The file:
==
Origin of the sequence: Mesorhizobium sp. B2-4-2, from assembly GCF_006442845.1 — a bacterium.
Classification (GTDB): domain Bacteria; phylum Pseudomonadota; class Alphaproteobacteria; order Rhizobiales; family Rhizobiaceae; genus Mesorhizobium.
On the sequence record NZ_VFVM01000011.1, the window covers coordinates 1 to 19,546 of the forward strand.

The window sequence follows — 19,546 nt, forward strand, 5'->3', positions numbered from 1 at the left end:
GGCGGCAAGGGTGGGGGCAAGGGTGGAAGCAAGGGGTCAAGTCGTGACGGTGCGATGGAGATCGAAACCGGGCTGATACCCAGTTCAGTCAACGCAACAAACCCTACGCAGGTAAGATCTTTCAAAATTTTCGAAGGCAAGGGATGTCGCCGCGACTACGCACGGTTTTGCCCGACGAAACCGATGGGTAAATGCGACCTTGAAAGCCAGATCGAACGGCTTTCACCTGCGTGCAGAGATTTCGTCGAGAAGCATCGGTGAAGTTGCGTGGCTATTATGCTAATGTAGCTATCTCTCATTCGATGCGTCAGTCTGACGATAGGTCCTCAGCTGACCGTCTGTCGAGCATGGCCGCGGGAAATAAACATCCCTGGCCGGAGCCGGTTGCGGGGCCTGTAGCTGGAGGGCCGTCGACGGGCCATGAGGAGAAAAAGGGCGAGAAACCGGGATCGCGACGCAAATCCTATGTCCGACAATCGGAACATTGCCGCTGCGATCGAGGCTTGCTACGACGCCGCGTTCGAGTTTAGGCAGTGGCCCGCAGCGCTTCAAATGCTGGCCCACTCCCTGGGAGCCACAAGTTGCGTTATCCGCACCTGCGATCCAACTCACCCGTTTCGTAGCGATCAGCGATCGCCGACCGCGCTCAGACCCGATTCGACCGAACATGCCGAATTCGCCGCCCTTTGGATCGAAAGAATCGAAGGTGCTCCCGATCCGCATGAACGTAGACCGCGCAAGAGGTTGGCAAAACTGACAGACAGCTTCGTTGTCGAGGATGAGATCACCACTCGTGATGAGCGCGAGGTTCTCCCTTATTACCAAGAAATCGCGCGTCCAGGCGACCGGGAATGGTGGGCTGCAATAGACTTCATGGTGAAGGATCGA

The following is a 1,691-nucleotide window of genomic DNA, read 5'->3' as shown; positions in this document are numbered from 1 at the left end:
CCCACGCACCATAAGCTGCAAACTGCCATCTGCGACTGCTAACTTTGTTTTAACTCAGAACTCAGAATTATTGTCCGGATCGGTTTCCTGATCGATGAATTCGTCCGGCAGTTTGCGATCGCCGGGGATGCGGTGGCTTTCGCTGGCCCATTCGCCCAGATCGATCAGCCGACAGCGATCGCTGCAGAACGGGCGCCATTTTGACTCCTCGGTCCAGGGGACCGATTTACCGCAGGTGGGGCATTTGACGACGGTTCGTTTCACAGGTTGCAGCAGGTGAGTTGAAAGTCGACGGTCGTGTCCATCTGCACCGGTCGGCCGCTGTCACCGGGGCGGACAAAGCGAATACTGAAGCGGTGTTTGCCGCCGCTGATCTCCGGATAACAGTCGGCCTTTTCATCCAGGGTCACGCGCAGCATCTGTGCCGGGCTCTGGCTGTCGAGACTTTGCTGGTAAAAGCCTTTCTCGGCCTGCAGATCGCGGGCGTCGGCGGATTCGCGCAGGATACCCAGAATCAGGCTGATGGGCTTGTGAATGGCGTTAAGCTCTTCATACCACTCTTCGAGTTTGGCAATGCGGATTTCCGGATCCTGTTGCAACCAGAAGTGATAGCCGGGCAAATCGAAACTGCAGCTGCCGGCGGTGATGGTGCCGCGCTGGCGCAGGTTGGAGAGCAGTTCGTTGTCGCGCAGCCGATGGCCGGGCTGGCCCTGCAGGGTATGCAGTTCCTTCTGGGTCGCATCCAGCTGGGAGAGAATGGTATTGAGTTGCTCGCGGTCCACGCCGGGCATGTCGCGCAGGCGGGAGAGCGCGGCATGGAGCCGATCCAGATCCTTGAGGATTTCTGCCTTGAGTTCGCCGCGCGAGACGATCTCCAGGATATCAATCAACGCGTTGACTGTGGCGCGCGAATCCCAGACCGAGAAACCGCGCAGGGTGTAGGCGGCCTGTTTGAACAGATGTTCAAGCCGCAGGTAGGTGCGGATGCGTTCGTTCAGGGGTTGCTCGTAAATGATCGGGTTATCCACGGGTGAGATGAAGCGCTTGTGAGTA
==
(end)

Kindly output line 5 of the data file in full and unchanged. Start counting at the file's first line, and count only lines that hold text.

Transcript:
GGCGGCAAGGGTGGGGGCAAGGGTGGAAGCAAGGGGTCAAGTCGTGACGGTGCGATGGAGATCGAAACCGGGCTGATACCCAGTTCAGTCAACGCAACAAACCCTACGCAGGTAAGATCTTTCAAAATTTTCGAAGGCAAGGGATGTCGCCGCGACTACGCACGGTTTTGCCCGACGAAACCGATGGGTAAATGCGACCTTGAAAGCCAGATCGAACGGCTTTCACCTGCGTGCAGAGATTTCGTCGAGAAGCATCGGTGAAGTTGCGTGGCTATTATGCTAATGTAGCTATCTCTCATTCGATGCGTCAGTCTGACGATAGGTCCTCAGCTGACCGTCTGTCGAGCATGGCCGCGGGAAATAAACATCCCTGGCCGGAGCCGGTTGCGGGGCCTGTAGCTGGAGGGCCGTCGACGGGCCATGAGGAGAAAAAGGGCGAGAAACCGGGATCGCGACGCAAATCCTATGTCCGACAATCGGAACATTGCCGCTGCGATCGAGGCTTGCTACGACGCCGCGTTCGAGTTTAGGCAGTGGCCCGCAGCGCTTCAAATGCTGGCCCACTCCCTGGGAGCCACAAGTTGCGTTATCCGCACCTGCGATCCAACTCACCCGTTTCGTAGCGATCAGCGATCGCCGACCGCGCTCAGACCCGATTCGACCGAACATGCCGAATTCGCCGCCCTTTGGATCGAAAGAATCGAAGGTGCTCCCGATCCGCATGAACGTAGACCGCGCAAGAGGTTGGCAAAACTGACAGACAGCTTCGTTGTCGAGGATGAGATCACCACTCGTGATGAGCGCGAGGTTCTCCCTTATTACCAAGAAATCGCGCGTCCAGGCGACCGGGAATGGTGGGCTGCAATAGACTTCATGGTGAAGGATCGA